Skip to main content


Reset A A Font size: Print

United States Court of Appeals, Eleventh Circuit.

Sharon A. JONES, Plaintiff-Appellant, v. SECRETARY, DEPARTMENT OF DEFENSE, Defendant-Appellee.

No. 17-14273

Decided: July 12, 2018

Before TJOFLAT, NEWSOM, and ANDERSON, Circuit Judges. Sharon A. Jones, Pro Se Daniel Matzkin, Lisa Tobin Rubio, Emily M. Smachetti, U.S. Attorney Service—Southern District of Florida, U.S. Attorney Service—SFL, Miami, FL, Robert Benjamin Cornell, U.S. Attorney's Office, Fort Lauderdale, FL, for Defendant-Appellee

Sharon Jones, proceeding pro se, appeals from the district court’s dismissal of her amended complaint for lack of subject-matter jurisdiction. On appeal, Jones argues that the district court erred in granting the motion to dismiss with prejudice filed by the National Security Agency (“NSA”). We review de novo a district court’s grant of a motion to dismiss for lack of subject-matter jurisdiction. Barbour v. Haley, 471 F.3d 1222, 1225 (11th Cir. 2006).

Under Title VII of the Civil Rights Act of 1964, it is unlawful for an employer to “discriminate against any individual with respect to his compensation, terms, conditions, or privileges of employment, because of such individual’s race, color, religion, sex, or national origin.” 42 U.S.C. § 2000e-2(a)(1). In cases of federal employee discrimination, Congress granted the Equal Employment Opportunity Commission (“EEOC”) the power to issue “final, binding decisions ordering corrective action by the agency employer.” Moore v. Devine, 780 F.2d 1559, 1562 (11th Cir. 1986).

Following the conclusion of the EEOC’s administrative process, a federal employee may either (1) sue to enforce the administrative decision with which an agency has failed to comply; or (2) if unhappy with the EEOC’s decision, bring a claim in federal district court and obtain the same de novo review that a private sector employee receives in a Title VII action. See Ellis v. England, 432 F.3d 1321, 1324 (11th Cir. 2005); see also 42 U.S.C. § 2000e-16(c).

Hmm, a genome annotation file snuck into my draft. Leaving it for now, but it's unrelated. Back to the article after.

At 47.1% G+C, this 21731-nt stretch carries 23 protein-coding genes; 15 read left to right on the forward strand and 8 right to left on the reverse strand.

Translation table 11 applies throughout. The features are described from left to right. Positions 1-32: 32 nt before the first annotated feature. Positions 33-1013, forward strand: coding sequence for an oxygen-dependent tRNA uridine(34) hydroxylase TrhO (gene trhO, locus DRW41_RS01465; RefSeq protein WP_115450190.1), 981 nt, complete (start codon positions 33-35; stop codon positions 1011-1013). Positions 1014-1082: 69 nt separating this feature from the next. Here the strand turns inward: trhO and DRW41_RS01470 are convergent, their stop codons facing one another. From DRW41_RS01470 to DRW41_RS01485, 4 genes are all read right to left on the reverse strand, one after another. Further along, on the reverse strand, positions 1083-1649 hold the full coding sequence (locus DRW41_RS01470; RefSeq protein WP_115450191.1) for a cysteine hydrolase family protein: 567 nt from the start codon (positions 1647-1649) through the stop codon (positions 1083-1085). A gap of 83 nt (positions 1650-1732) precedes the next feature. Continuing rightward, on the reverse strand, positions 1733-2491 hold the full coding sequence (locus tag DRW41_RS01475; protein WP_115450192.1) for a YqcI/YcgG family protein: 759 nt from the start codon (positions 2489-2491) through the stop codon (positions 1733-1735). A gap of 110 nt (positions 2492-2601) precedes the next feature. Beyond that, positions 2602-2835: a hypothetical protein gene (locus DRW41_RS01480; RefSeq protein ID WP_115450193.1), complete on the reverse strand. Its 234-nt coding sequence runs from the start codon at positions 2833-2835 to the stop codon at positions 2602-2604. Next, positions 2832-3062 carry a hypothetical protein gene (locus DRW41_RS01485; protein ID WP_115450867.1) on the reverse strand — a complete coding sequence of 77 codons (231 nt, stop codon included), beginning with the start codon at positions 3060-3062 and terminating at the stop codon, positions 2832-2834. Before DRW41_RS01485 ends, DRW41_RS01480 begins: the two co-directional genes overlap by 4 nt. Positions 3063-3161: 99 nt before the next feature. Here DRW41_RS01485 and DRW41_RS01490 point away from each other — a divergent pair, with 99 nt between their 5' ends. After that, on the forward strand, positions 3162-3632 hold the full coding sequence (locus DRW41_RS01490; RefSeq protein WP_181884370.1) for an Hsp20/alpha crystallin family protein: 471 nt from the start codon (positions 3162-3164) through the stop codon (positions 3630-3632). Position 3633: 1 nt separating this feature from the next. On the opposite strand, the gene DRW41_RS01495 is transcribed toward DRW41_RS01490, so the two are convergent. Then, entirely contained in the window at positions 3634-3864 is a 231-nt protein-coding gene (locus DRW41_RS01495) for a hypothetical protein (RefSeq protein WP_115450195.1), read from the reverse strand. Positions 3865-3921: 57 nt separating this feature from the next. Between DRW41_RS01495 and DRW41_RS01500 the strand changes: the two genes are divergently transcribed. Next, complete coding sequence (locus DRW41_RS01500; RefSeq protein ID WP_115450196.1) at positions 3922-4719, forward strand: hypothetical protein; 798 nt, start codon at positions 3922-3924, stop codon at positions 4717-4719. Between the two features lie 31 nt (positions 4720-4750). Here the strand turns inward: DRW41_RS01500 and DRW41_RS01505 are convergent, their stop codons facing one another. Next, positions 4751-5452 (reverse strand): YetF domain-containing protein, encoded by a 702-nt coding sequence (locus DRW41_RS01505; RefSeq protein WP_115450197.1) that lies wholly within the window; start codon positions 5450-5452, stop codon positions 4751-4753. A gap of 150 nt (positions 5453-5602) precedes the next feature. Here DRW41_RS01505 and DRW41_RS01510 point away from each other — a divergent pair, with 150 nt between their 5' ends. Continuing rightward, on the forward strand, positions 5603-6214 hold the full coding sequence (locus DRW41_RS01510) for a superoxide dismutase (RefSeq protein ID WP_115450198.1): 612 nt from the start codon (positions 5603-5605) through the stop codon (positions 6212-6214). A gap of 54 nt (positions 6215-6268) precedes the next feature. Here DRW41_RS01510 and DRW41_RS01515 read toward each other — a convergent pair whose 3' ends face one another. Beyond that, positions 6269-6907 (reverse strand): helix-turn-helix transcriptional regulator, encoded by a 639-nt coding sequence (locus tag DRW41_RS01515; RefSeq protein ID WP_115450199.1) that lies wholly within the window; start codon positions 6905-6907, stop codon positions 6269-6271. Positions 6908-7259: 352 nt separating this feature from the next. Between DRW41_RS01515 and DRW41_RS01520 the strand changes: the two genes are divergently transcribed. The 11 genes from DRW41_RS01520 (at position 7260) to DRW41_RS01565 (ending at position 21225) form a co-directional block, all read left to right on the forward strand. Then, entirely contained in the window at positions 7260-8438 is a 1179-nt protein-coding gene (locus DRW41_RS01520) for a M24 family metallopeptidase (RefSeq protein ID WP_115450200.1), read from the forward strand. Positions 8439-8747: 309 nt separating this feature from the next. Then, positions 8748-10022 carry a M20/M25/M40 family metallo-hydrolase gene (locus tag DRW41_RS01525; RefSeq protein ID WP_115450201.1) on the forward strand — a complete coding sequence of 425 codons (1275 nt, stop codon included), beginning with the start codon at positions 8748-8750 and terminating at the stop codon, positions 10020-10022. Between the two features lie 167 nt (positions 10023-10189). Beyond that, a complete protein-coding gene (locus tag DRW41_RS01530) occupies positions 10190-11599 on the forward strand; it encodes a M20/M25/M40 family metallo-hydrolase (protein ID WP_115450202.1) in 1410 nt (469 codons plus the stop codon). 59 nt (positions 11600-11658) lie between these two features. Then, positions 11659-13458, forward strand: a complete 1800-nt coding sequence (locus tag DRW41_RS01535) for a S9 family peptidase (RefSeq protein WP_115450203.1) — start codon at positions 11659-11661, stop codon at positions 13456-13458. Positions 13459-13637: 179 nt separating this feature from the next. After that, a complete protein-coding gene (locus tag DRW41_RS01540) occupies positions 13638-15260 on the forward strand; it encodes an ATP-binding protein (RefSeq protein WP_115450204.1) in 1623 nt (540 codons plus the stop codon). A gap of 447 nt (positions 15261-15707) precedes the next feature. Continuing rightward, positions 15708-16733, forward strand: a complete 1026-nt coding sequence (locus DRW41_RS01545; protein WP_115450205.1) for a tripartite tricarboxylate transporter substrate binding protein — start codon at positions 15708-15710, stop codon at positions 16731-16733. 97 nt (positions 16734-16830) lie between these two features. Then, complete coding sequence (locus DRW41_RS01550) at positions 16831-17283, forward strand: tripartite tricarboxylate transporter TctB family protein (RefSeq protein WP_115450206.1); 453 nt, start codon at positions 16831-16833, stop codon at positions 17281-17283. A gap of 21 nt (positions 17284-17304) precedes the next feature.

Here, the district court erred in its determination that it did not have subject-matter jurisdiction. Jones, a federal employee, can obtain de novo review of her discrimination claim in federal court after the EEOC’s administrative process is complete. Ellis, 432 F.3d at 1324. Under Ellis, Jones is entitled to have her discrimination claim tried de novo in the district court. It is true that such de novo trial must encompass both liability and remedy; our Ellis decision establishes that Jones cannot protect the EEOC liability ruling in her favor and submit only the remedy issue to trial in the district court. Id. at 1325.

In this case we need not decide whether Jones’ return of the EEOC award to the NSA is a precondition 1 to Jones’ entitlement to her de novo trial because her final position in the district court was that “she has agreed to return all previously received proceeds” pursuant to the EEOC award. Doc. 46, 3–4. In her brief on appeal, Jones reiterates this agreement. Pursuant to this agreement, we contemplate that the district court on remand will promptly order Jones either to repay that amount to the NSA or place same in escrow with the court.

For the foregoing reasons, the judgment of the district court is



1.   Whether or not that might be a precondition, it is certainly not a matter of the subject matter jurisdiction of the district court.


Copied to clipboard